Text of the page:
Hontiveros is known as the “go-to” person in Matuod. She has been shuttling between Manila and Batangas since 1982 and knows the local ecosystem well. Her next-door neighbors—artist Xavier Roces Guerrero and Ging Pajaro, owner of Via Venetto footwear—built homes there decades ago.

Last March, Hontiveros and her siblings moved to their 2-hectare property. Broadband internet has allowed her to perform her duties as managing partner of her consultancy, CEO Advisers Inc.; president of Manila Symphony Orchestra Foundation; and vice chair of the Ballet Philippines board.

“To ride out this pandemic, you need sunlight, fresh air and exercise—which I couldn’t have if I stayed in my condo,” she says.

While other Matuod dwellers sometimes socialize over lunch or dinner, Hontiveros chooses to stay home. Though still youthful at 71, she observes strict protocols, going out only for essential errands such as grocery shopping in Nasugbu, or driving to Manila to sign papers and go to the bank.

Aurora Diaz Wilson: “Matuod is a place where you can figure things out.”

“I always wear a PPE (personal protective equipment) suit, mask and face shield. I can’t do that if I’m socializing with the neighbors,” she says, adding that she does meet them virtually.

Hontiveros has long advocated environment protection. She would pick up trash during her walks and neighbors have been following her example. In the cold months, they all look forward to releasing turtle hatchlings to the sea, she says. “People are cognizant that Matuod is a sanctuary.”

Her Matuod lifestyle seems idyllic. Upon arising, she drinks tea at her herb and vegetable garden and watches the hornbills that drop by. A free day is filled with journal writing, watching Netflix and swimming in the bay or doing laps in her pool. After the last meal at sunset, she chats with friends and family online or reads and plays the guitar, and meditates.

“I can’t complain,” she says.

Relief from anxiety

After being stuck in the city during the lockdown, entrepreneur and civic leader Kaye Tiñga and her husband, Sigfrido or Freddie, fled to Matuod last June. The family would spend five to seven days here and then drive back to the city.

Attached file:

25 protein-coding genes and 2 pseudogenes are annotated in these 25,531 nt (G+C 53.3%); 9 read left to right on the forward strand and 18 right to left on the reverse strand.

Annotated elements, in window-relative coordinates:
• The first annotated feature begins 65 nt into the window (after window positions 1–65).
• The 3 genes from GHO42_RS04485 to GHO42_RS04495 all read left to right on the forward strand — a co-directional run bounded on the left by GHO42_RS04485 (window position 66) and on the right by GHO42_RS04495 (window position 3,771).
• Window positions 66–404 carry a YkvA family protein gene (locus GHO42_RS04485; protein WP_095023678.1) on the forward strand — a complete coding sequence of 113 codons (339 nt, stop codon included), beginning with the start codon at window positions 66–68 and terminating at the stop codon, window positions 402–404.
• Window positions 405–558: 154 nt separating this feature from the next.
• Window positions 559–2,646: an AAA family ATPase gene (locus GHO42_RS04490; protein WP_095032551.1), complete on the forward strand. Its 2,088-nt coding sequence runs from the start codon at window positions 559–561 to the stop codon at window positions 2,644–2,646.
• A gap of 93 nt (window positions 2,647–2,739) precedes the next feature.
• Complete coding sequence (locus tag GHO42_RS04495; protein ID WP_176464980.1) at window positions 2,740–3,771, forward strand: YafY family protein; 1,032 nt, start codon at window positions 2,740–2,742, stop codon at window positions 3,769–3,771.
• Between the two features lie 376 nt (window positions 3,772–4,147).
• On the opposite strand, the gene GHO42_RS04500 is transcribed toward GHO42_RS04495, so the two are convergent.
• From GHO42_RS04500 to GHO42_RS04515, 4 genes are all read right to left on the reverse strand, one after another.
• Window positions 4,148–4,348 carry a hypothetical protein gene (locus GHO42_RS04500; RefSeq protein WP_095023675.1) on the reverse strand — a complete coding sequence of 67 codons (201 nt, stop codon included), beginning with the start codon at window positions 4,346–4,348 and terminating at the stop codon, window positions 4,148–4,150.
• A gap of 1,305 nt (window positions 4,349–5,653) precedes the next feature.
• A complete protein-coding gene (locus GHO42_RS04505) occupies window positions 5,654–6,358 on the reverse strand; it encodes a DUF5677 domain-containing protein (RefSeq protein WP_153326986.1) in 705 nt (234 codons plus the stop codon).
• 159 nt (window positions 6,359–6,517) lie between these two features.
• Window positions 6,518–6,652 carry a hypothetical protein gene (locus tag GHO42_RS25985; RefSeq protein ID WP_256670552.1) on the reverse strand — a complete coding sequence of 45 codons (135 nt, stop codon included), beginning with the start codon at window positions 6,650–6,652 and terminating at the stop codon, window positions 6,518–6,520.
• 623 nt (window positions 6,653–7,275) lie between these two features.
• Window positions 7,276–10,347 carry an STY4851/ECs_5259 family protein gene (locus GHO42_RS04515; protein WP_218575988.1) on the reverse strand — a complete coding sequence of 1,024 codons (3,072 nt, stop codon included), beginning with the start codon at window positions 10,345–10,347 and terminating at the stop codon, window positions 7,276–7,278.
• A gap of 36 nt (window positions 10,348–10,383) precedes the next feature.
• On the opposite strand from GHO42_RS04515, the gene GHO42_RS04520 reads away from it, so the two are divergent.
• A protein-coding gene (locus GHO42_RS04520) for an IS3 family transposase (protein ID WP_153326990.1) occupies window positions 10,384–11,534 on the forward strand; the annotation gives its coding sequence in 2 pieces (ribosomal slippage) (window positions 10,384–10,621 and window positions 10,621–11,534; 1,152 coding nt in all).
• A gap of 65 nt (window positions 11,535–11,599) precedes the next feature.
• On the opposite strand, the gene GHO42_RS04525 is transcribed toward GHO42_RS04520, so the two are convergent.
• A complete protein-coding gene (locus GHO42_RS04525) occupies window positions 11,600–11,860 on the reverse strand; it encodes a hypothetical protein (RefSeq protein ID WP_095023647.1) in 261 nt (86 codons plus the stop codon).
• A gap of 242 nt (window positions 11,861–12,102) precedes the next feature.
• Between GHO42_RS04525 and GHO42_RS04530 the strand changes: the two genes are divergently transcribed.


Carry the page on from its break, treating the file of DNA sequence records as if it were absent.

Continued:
Toward the end of July, Tiñga’s assistant in Manila was hospitalized for COVID-19. Back in Matuod, the helpers started coughing. Alarmed, she had the whole household take swab tests. “While my staff was exhibiting symptoms, the hospitals would not take in new patients,” she recalls. “I became anxious.”

The test results came back negative, but the family went on self-quarantine for three weeks. They ran out of food at one point and she wouldn’t send anyone to the market. Just in time, a neighbor with a backyard poultry farm sold them eggs. Some fishermen brought them fresh catch, and they got fresh clams from a nearby stall.

“We slimmed down because of that very basic diet,” recalls Tiñga. “There were no sweets or junk food in the house.”

Maan Hontiveros: “To ride out this pandemic, you need sunlight, fresh air and exercise—which I couldn’t have if I stayed in my condo.”

Best of all, Matuod brought her relief from COVID anxiety. “I was starting to imagine that I had been infected,” she says. “During ECQ (enhanced community quarantine), one couldn’t go out to exercise. I saw only the living and dining rooms in our Manila residence. Here, I could really breathe, and take walks in the garden and along the beach. That helped me mentally and spiritually. I always thought I was a city person. Staying here longer than usual made me see that it was more fun than I previously thought. My kids could play football, baseball, walk and run around.”